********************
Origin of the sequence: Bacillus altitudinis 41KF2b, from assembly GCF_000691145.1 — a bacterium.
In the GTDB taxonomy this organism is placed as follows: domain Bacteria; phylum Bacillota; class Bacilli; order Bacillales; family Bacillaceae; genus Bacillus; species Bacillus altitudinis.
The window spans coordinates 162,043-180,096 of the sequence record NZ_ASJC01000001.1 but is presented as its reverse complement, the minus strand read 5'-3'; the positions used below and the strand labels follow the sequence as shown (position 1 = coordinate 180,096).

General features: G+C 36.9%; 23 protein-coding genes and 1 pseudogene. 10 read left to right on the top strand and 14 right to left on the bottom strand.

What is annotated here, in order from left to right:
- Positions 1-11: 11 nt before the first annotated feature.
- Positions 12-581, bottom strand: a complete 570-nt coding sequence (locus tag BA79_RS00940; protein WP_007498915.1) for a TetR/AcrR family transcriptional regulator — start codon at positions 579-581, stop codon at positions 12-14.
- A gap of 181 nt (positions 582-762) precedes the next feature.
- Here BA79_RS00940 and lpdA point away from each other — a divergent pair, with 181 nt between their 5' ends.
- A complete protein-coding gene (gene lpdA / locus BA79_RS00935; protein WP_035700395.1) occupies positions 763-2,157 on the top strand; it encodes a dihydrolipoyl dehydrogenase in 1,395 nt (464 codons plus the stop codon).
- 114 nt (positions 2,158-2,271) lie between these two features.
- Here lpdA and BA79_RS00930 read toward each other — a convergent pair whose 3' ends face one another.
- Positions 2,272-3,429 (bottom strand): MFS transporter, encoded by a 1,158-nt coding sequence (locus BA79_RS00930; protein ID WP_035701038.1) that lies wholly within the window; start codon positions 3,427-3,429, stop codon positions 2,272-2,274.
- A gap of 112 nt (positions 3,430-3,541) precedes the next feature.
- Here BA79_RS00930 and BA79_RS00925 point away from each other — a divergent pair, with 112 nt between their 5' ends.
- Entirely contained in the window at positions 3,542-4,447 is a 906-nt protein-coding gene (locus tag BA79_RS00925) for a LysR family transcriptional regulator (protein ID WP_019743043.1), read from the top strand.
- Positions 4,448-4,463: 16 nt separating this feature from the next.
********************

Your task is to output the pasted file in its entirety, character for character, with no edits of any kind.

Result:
Origin of the sequence: Bacillus altitudinis 41KF2b, from assembly GCF_000691145.1 — a bacterium.
In the GTDB taxonomy this organism is placed as follows: domain Bacteria; phylum Bacillota; class Bacilli; order Bacillales; family Bacillaceae; genus Bacillus; species Bacillus altitudinis.
The window spans coordinates 162,043-180,096 of the sequence record NZ_ASJC01000001.1 but is presented as its reverse complement, the minus strand read 5'-3'; the positions used below and the strand labels follow the sequence as shown (position 1 = coordinate 180,096).

General features: G+C 36.9%; 23 protein-coding genes and 1 pseudogene. 10 read left to right on the top strand and 14 right to left on the bottom strand.

What is annotated here, in order from left to right:
- Positions 1-11: 11 nt before the first annotated feature.
- Positions 12-581, bottom strand: a complete 570-nt coding sequence (locus tag BA79_RS00940; protein WP_007498915.1) for a TetR/AcrR family transcriptional regulator — start codon at positions 579-581, stop codon at positions 12-14.
- A gap of 181 nt (positions 582-762) precedes the next feature.
- Here BA79_RS00940 and lpdA point away from each other — a divergent pair, with 181 nt between their 5' ends.
- A complete protein-coding gene (gene lpdA / locus BA79_RS00935; protein WP_035700395.1) occupies positions 763-2,157 on the top strand; it encodes a dihydrolipoyl dehydrogenase in 1,395 nt (464 codons plus the stop codon).
- 114 nt (positions 2,158-2,271) lie between these two features.
- Here lpdA and BA79_RS00930 read toward each other — a convergent pair whose 3' ends face one another.
- Positions 2,272-3,429 (bottom strand): MFS transporter, encoded by a 1,158-nt coding sequence (locus BA79_RS00930; protein ID WP_035701038.1) that lies wholly within the window; start codon positions 3,427-3,429, stop codon positions 2,272-2,274.
- A gap of 112 nt (positions 3,430-3,541) precedes the next feature.
- Here BA79_RS00930 and BA79_RS00925 point away from each other — a divergent pair, with 112 nt between their 5' ends.
- Entirely contained in the window at positions 3,542-4,447 is a 906-nt protein-coding gene (locus tag BA79_RS00925) for a LysR family transcriptional regulator (protein ID WP_019743043.1), read from the top strand.
- Positions 4,448-4,463: 16 nt separating this feature from the next.